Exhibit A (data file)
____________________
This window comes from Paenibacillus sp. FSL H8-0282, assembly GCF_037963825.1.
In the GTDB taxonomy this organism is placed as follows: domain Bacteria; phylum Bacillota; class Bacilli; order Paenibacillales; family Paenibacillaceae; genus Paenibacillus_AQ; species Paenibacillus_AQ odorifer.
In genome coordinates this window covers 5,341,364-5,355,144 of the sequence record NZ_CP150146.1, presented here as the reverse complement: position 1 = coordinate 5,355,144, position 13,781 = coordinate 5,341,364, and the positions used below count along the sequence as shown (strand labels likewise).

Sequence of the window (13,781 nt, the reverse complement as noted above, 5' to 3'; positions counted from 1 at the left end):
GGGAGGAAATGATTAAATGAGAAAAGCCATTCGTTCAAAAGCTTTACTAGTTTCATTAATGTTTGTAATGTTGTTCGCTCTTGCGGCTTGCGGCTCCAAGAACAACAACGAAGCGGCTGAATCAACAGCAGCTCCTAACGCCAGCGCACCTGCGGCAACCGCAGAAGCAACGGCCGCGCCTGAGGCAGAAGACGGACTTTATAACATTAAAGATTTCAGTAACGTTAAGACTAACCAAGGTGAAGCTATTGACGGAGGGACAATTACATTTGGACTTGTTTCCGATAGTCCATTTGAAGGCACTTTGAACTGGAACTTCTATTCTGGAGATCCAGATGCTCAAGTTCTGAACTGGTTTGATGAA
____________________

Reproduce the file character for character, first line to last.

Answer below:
This window comes from Paenibacillus sp. FSL H8-0282, assembly GCF_037963825.1.
In the GTDB taxonomy this organism is placed as follows: domain Bacteria; phylum Bacillota; class Bacilli; order Paenibacillales; family Paenibacillaceae; genus Paenibacillus_AQ; species Paenibacillus_AQ odorifer.
In genome coordinates this window covers 5,341,364-5,355,144 of the sequence record NZ_CP150146.1, presented here as the reverse complement: position 1 = coordinate 5,355,144, position 13,781 = coordinate 5,341,364, and the positions used below count along the sequence as shown (strand labels likewise).

Sequence of the window (13,781 nt, the reverse complement as noted above, 5' to 3'; positions counted from 1 at the left end):
GGGAGGAAATGATTAAATGAGAAAAGCCATTCGTTCAAAAGCTTTACTAGTTTCATTAATGTTTGTAATGTTGTTCGCTCTTGCGGCTTGCGGCTCCAAGAACAACAACGAAGCGGCTGAATCAACAGCAGCTCCTAACGCCAGCGCACCTGCGGCAACCGCAGAAGCAACGGCCGCGCCTGAGGCAGAAGACGGACTTTATAACATTAAAGATTTCAGTAACGTTAAGACTAACCAAGGTGAAGCTATTGACGGAGGGACAATTACATTTGGACTTGTTTCCGATAGTCCATTTGAAGGCACTTTGAACTGGAACTTCTATTCTGGAGATCCAGATGCTCAAGTTCTGAACTGGTTTGATGAA